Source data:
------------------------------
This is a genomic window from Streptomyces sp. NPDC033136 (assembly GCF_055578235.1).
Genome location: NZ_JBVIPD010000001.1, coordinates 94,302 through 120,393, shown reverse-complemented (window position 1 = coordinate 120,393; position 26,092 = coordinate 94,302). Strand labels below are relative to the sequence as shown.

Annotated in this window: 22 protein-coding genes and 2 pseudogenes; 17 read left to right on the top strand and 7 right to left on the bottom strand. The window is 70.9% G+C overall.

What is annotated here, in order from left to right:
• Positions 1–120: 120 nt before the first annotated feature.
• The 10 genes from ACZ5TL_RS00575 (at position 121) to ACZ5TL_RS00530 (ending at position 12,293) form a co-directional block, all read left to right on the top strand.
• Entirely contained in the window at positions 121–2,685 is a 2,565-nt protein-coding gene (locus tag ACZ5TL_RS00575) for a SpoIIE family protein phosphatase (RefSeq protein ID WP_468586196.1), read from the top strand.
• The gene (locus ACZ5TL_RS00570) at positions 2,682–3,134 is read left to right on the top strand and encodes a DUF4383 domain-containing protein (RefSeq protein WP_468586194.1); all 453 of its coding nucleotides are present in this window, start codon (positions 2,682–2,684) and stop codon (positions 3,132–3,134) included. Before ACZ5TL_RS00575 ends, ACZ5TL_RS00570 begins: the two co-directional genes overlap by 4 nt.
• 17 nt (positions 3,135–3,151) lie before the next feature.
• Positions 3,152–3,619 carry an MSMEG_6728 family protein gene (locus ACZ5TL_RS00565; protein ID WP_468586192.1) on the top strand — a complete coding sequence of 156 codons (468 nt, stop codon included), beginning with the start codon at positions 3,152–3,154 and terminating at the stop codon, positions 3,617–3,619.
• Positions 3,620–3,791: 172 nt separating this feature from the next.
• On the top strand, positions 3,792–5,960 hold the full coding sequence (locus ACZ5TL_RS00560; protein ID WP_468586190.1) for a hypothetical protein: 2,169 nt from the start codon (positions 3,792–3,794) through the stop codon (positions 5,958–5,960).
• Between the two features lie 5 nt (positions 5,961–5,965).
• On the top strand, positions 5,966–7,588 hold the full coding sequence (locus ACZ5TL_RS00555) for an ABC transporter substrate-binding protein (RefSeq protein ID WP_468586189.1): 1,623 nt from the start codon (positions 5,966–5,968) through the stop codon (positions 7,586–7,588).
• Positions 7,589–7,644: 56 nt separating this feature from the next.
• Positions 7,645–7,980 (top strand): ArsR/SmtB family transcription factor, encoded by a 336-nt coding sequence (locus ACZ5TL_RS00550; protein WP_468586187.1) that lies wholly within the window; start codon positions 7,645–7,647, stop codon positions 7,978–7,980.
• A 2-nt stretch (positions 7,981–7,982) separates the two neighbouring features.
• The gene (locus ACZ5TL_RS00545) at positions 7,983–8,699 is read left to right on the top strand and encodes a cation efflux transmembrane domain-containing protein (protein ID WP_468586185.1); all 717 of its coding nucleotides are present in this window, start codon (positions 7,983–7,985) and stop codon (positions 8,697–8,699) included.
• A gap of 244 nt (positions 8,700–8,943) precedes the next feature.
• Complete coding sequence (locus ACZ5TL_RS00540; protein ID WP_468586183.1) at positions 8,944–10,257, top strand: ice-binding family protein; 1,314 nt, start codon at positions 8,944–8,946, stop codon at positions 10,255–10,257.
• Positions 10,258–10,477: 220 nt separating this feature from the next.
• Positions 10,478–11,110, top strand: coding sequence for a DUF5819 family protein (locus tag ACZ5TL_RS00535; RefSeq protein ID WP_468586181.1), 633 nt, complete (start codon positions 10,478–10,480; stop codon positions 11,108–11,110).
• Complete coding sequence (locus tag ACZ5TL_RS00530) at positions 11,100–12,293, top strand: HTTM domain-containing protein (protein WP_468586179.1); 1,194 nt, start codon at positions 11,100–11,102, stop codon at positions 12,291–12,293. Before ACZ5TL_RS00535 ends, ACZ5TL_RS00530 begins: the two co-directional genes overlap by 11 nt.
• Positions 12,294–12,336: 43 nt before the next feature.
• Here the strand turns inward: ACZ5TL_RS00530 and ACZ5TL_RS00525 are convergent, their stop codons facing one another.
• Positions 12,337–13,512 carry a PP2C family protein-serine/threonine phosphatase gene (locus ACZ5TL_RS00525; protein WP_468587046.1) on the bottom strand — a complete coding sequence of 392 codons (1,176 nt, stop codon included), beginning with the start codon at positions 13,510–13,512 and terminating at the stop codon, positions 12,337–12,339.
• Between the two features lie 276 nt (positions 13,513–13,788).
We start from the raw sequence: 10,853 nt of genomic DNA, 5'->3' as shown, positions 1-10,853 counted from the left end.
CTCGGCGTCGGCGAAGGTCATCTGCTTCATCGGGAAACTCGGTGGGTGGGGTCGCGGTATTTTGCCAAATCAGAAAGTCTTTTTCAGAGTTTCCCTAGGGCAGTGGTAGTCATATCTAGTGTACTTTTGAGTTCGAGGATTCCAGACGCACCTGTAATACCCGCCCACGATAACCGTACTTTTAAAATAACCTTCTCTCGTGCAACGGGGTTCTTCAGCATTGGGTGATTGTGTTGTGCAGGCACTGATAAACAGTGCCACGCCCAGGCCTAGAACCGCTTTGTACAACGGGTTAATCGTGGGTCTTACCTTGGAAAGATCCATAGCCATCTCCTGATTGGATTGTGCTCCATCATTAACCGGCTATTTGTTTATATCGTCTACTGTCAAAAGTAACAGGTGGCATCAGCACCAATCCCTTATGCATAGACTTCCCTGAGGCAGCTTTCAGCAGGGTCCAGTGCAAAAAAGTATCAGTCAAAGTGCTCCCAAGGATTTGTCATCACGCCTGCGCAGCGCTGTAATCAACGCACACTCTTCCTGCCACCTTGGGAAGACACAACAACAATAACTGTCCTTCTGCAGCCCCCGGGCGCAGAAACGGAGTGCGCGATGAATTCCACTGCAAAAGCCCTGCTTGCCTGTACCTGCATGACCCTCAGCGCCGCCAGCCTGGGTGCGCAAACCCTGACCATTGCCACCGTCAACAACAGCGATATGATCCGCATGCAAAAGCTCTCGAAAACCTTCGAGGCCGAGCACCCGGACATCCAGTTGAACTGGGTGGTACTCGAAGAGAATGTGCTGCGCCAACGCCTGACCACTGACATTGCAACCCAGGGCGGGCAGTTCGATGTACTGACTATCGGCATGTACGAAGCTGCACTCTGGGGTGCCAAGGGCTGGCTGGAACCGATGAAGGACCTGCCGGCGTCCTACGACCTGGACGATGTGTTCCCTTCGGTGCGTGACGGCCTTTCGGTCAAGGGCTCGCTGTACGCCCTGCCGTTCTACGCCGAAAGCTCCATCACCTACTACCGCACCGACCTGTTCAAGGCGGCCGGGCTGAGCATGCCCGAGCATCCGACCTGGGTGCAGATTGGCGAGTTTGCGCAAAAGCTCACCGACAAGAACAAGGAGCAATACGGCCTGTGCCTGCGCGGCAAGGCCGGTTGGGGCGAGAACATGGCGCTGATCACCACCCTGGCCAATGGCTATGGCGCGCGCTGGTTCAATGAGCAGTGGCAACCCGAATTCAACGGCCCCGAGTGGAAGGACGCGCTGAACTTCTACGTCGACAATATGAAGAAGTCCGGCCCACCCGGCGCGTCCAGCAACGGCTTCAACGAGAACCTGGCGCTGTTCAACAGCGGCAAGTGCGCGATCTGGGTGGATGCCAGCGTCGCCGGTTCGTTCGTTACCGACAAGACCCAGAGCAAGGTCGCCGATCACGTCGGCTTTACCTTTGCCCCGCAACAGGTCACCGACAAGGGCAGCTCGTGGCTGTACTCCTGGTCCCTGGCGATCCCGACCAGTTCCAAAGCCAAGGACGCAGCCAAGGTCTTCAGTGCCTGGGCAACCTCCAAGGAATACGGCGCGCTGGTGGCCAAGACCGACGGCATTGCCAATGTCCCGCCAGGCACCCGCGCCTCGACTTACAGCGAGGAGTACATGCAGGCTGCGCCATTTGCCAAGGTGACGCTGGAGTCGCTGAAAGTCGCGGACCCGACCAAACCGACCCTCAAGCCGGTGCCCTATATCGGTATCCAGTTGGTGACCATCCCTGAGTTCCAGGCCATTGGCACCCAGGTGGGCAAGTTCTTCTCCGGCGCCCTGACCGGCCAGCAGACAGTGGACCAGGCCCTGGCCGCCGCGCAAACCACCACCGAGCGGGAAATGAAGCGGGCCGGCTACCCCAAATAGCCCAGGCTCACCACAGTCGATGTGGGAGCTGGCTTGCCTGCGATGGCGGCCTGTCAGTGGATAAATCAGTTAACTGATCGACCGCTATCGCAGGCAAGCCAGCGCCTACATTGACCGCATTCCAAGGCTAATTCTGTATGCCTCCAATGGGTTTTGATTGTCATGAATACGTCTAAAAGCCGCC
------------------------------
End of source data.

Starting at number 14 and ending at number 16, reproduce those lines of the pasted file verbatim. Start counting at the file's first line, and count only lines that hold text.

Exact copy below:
• On the top strand, positions 5,966–7,588 hold the full coding sequence (locus ACZ5TL_RS00555) for an ABC transporter substrate-binding protein (RefSeq protein ID WP_468586189.1): 1,623 nt from the start codon (positions 5,966–5,968) through the stop codon (positions 7,586–7,588).
• Positions 7,589–7,644: 56 nt separating this feature from the next.
• Positions 7,645–7,980 (top strand): ArsR/SmtB family transcription factor, encoded by a 336-nt coding sequence (locus ACZ5TL_RS00550; protein WP_468586187.1) that lies wholly within the window; start codon positions 7,645–7,647, stop codon positions 7,978–7,980.